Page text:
Home>Articles>NV SOS Rejects Ethics Complaint Against Reno Councilman Devon Reese

Reno Vice Mayor Devon Reese and his husband are "ridin with Biden" (Photo: @votereesereno)

NV SOS Rejects Ethics Complaint Against Reno Councilman Devon Reese

SOS determines The Globe’s complaint ‘does not amount to a statutory violation and therefore has no enforceability’

By Megan Barth, September 18, 2023 10:29 am

Last month, The Globe  filed an ethics complaint with the Nevada Secretary of State’s (SOS) office against At-Large Councilman Devon Reese (he/him/his), Vice Mayor of the City of Reno.

The basis of the complaint stemmed from Councilman Reese blocking The Nevada Globe on Twitter from following his @votereese account which he uses for city business and his 2024 campaign-related announcements.

At-Large Councilman and Vice Mayor Devon Reese blocks TNG on Twitter (Photo: @devonreese)

After unsuccessful attempts to reach Reese or his office for clarification and comment, the complaint was filed and cited existing case law from numerous jurisdictions. Additionally, we sent a letter to Councilman Reese which highlighted the judicial precedent cited in our ethics complaint. To this day, we have not received a response from the Vice Mayor while he continues his campaign in Ward 5.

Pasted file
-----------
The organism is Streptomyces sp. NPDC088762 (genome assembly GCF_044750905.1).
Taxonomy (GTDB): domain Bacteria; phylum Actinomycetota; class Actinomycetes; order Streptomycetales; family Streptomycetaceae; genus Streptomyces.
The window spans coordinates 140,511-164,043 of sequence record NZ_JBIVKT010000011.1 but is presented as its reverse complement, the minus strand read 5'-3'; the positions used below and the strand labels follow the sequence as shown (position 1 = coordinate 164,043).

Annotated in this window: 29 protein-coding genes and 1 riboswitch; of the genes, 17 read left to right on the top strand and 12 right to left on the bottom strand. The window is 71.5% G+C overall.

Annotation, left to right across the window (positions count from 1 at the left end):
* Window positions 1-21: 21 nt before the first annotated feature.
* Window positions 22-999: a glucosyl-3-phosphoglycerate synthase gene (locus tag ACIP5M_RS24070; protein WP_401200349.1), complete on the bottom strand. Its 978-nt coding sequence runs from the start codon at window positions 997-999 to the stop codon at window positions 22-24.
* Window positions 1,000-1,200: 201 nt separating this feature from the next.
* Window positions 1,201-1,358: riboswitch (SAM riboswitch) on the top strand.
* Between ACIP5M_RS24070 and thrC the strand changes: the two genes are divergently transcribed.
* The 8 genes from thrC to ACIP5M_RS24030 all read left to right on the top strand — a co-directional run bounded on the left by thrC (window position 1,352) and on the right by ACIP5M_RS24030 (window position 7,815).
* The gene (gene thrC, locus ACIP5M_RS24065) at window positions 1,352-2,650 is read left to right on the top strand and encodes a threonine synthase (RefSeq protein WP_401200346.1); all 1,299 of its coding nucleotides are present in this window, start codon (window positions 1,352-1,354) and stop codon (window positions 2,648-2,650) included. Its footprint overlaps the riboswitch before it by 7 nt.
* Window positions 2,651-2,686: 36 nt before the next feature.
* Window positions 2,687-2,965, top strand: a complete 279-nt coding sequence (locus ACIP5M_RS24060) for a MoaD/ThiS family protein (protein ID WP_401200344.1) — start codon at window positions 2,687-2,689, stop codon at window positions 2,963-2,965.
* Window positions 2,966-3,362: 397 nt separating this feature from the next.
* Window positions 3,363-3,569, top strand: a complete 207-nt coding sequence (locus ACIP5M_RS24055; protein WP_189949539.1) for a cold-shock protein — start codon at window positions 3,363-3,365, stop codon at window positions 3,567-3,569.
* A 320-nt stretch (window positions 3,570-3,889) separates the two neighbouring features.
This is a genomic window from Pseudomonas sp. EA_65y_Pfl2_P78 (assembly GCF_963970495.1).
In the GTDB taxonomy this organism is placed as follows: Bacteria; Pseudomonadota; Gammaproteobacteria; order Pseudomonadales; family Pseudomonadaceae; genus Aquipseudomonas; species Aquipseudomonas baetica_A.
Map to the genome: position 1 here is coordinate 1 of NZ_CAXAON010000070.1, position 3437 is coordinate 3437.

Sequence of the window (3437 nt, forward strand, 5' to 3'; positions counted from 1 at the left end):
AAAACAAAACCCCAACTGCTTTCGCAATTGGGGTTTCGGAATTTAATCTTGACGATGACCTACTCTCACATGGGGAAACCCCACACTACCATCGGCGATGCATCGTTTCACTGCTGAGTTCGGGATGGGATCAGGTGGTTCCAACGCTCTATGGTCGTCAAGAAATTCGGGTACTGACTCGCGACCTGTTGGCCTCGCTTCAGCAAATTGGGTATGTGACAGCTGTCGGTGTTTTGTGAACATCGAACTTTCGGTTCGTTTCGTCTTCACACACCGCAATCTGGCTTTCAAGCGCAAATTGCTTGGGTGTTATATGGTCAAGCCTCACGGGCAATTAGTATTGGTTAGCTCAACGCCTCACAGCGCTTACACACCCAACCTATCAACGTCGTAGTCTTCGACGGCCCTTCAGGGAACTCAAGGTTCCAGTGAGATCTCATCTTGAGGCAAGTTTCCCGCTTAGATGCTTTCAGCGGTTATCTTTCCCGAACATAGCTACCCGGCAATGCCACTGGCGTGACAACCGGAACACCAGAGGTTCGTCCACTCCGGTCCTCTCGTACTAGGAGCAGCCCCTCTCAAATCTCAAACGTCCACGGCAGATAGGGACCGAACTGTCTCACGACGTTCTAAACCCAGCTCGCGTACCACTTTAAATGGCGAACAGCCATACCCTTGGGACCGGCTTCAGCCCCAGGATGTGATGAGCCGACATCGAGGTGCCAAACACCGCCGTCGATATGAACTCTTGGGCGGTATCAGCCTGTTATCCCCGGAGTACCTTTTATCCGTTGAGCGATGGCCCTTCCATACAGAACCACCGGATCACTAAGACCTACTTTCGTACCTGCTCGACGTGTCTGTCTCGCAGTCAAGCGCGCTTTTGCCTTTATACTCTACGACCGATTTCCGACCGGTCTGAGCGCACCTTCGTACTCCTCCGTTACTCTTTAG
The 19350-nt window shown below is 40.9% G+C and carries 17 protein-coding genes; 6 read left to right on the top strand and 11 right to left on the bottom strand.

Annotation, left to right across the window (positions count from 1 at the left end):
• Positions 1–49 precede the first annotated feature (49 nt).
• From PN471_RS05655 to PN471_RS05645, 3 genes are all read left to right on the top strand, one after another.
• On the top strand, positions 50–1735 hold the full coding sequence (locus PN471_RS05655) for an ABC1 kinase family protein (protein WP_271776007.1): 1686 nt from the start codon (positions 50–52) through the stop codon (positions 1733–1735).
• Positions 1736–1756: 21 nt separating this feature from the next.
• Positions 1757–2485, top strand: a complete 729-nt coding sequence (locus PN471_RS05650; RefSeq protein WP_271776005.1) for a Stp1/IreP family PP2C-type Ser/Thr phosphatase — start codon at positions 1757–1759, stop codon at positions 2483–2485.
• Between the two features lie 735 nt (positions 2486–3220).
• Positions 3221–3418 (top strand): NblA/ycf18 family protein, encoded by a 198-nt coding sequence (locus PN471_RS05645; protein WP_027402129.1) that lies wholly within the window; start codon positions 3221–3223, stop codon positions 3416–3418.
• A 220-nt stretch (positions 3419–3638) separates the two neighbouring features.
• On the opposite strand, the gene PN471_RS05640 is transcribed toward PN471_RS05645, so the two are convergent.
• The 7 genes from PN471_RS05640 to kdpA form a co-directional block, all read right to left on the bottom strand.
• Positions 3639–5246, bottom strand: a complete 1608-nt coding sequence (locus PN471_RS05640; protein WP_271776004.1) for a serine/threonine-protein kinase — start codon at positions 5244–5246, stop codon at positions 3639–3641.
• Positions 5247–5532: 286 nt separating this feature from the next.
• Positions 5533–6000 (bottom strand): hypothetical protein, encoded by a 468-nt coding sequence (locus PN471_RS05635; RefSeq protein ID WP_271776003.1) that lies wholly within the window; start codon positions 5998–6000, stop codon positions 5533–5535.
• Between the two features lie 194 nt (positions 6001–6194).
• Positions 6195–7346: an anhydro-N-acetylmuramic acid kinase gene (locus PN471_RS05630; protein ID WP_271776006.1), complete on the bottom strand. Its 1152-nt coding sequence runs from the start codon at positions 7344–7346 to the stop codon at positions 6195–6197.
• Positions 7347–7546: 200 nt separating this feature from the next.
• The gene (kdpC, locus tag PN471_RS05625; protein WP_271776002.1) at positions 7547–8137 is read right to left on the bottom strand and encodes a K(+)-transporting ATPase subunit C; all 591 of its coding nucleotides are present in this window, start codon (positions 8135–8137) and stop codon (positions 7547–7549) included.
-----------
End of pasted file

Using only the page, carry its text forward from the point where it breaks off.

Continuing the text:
We did, however, receive a response (see below) from the SOS office explaining that our complaint “does not amount to a statutory violation and therefore has no enforceability.”  The letter refers to our complaint against some guy named “Devin Reese”, but we presume this is a typo.

Although Reese blocked The Globe on Twitter, we were able to access his Facebook page where he ironically announces how fortunate Nevadan’s are to have direct access to our elected officials.

Reno councilman Devon Reese’s Facebook post. (Photo:@votereese)

We wholeheartedly agree and we will continue to request direct access to Councilman Reese’s Twitter account. As Reese is an attorney, we presume he is familiar with existing federal case law that protects our access to this information. The Supreme Court is expected to decide whether people can sue public officials who block them on social media.

As Reese is one of two elected Nevada officials who have blocked The Globe from their respective Twitter profiles, we will be watching the Supreme Court’s decision closely as we prepare our respective lawsuits.

This is a developing story.

Barth, Determination Letter


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